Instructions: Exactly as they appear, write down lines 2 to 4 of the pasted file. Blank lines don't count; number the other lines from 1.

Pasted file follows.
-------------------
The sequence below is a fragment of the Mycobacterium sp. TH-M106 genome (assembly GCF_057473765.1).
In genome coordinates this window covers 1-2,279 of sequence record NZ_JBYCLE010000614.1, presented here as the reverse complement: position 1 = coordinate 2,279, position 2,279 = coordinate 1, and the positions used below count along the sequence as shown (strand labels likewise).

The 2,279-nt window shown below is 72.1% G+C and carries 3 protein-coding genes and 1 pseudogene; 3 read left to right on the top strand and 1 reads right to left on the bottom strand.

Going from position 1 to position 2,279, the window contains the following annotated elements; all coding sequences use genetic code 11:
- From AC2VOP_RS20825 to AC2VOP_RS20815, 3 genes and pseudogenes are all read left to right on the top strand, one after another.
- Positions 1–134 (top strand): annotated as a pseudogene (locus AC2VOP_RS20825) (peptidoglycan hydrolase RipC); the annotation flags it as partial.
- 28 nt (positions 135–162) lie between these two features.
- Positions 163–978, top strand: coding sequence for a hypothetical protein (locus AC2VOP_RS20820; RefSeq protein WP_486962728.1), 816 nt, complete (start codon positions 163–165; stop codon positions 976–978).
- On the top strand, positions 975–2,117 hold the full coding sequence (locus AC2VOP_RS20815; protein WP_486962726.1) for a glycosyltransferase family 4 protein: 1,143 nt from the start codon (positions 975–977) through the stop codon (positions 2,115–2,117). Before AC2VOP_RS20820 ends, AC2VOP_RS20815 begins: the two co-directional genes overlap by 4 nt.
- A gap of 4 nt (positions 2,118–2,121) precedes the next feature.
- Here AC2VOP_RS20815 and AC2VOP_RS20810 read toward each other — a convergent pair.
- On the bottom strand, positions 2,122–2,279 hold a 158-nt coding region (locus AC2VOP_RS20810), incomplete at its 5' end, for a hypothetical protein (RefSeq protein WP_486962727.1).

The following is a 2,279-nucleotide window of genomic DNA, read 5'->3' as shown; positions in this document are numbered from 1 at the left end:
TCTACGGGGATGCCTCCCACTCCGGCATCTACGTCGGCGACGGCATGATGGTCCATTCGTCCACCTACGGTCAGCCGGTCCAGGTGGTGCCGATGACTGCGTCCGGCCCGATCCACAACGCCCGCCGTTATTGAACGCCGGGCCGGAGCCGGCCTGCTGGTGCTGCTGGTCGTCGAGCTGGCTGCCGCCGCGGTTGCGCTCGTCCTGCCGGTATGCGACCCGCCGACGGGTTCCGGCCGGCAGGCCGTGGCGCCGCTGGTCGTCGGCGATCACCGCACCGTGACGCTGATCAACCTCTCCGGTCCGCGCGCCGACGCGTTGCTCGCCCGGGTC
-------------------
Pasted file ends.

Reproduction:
In genome coordinates this window covers 1-2,279 of sequence record NZ_JBYCLE010000614.1, presented here as the reverse complement: position 1 = coordinate 2,279, position 2,279 = coordinate 1, and the positions used below count along the sequence as shown (strand labels likewise).

The 2,279-nt window shown below is 72.1% G+C and carries 3 protein-coding genes and 1 pseudogene; 3 read left to right on the top strand and 1 reads right to left on the bottom strand.

Going from position 1 to position 2,279, the window contains the following annotated elements; all coding sequences use genetic code 11: